Landmark summit tackles rape in wartime
This week Angelina Jolie and William Hague are hosting the world’s largest summit on war and sexual violence. They hope to inspire international action to end it. But is that possible?
The war in Bosnia and Herzegovina ended nearly 20 years ago, but for the 50,000 women who were raped in the conflict, every day is still a psychological battle. Virtually none of them will see justice for the crimes committed against them, and many are too traumatised even to speak about it.
Sadly, such things are a common feature in many conflicts. While gaining a reliable figure is difficult, certainly millions of men, women and children are raped each year. It can do just as much damage as cluster bombs and landmines, and can sometimes eclipse the brutality of the actual fighting.
This week in London Angelina Jolie and the UK’s foreign minister William Hague are hosting a four-day ‘End Sexual Violence in Conflict’ summit in a bid to raise awareness and develop an international consensus about how to deal with this harrowing and often taboo issue. The largest ever event of its kind, governments, international organisations and the media will be present.
It follows the momentum of last year when 141 countries endorsed the ‘Declaration to End Violence in Conflict’, which acknowledged that rape is regularly used as a weapon of war. The countries, which include Bosnia, Somalia and the currently war-torn Democratic Republic of Congo, pledged to hold perpetrators to account, improve support for victims, and do more to prevent rape from taking place.
So why does rape happen in war zones? Explanations vary. In the Syrian conflict, some say fighters are using rape as a weapon of terror, to frighten would-be enemies. In the Congo, it has been suggested that the soldiers lack discipline and know nothing in life but violence and brutality. But in all cases, the lawlessness of a war zone allows these atrocities to be committed.
Human rights groups are pleased that this harrowing subject is in the spotlight, but some worry that the attention will prove transitory and nothing will change. What the world can do to prevent rape in war zones is a difficult question, but many hope the summit can help to find some answers.
Some argue that the governments of the world are finally paying attention to a taboo subject that for too long has been seen simply as an inevitable aspect of war. While conflicts will always happen, every country has a duty to ensure that some lines are not crossed in the heat of battle.
But while the summit has good intentions, others wonder how much it can actually achieve. International prohibitions against rape are all very well, but often soldiers in wartime feel they are living in a moral vacuum. When there is no law and order, how can rapists be stopped? A better strategy would be to prevent conflict in the first place.
- Will we ever be able to stop atrocities occurring in war zones?
- ‘While we may be shocked to hear about wartime rape, the problem feels too distant to hold our attention for long.’ Do you agree?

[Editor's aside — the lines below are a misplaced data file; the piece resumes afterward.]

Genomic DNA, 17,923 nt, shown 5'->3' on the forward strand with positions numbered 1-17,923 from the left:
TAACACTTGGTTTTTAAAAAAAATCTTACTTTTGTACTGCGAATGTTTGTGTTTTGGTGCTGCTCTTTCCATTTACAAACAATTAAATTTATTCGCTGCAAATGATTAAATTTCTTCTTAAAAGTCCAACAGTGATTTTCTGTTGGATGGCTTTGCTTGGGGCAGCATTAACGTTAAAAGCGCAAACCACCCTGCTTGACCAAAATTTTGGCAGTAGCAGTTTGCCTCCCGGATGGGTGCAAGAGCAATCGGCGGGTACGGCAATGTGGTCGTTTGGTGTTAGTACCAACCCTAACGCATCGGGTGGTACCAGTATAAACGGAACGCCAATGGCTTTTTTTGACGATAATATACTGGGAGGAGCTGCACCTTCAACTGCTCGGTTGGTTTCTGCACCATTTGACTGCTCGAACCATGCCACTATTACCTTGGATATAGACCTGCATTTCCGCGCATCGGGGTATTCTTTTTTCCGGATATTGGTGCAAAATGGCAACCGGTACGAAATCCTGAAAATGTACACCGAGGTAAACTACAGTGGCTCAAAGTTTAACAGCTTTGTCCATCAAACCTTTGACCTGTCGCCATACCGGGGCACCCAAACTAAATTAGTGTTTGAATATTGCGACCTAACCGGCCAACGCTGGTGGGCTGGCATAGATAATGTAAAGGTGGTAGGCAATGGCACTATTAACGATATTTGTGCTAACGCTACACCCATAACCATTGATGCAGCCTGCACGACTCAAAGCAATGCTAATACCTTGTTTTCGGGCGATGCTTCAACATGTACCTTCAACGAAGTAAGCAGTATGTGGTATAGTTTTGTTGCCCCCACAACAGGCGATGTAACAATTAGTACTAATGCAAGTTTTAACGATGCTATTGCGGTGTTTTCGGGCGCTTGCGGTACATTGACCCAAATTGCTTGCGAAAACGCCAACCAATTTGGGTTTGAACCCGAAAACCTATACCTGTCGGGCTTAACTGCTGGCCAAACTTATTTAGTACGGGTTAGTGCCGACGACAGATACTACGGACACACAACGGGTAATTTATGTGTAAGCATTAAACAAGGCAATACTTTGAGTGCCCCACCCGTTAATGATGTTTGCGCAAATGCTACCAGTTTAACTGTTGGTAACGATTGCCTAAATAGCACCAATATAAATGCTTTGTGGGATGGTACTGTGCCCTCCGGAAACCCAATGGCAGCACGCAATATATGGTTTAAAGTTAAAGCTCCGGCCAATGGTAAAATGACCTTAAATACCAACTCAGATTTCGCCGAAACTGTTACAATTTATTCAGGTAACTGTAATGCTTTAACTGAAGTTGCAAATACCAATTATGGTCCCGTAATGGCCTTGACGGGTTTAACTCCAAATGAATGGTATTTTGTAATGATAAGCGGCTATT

- Dealing with the issue of wartime rape is difficult. In groups, think of some ways in which world governments could help to give victims greater support. Discuss your ideas with the class.
- Research a conflict that is currently going on in the world. Create a table to display key facts about it. Include information on any war crimes, such as rape, that have been committed against innocent victims.
Some People Say...
“The use of rape as a weapon of war is one of the great injustices of our time.’Angelina Jolie”
What do you think?
Q & A
- This is terrible. How often does rape occur in war?
- Unfortunately, it has been a feature of many conflicts for thousands of years. Yet even within academic war studies, rape is frequently seen as just a by-product of conflict, not one of its main weapons. Raping victims is often a way for one side to degrade and demoralise its adversary.
- Can anything be done to stop it?
- The summit will call on each participating country to teach its soldiers about sexual warfare and to impose tighter punishments for those who attempt to sexually abuse people in times of conflict. A major issue is that in war zones, people often lack the DNA detecting equipment that proves someone has been raped. Perhaps the international community can do more to make such tools available.
- This civil war raged between 1992 and 1995 after the break up of Yugoslavia. Ethnic Croats and Serbs fought principally over territory in a war that witnessed many atrocities.
- Cluster bombs
- This is a type of explosive that, when thrown or fired, splits into smaller separate bombs. They are highly controversial because they cause indiscriminate damage often to those who are not military targets. Over 190 countries have agreed not to use them.
- Angelina Jolie
- The actress and director is also a UN special envoy. In 2011, she directed the film ‘The Land of Blood and Honey’. Set in wartime Bosnia, it was widely praised for its accurate representation of events.
- The Somali civil war has been continuing with varying intensity since 1991. Its government is currently fighting against the extreme Islamist movement, al-Shabaab.
- Although Congo’s war officially ended in 2003, the violence continues and around five million lives have been lost. Despite the country’s huge natural resources, continued conflict has made it one of Africa’s poorest nations.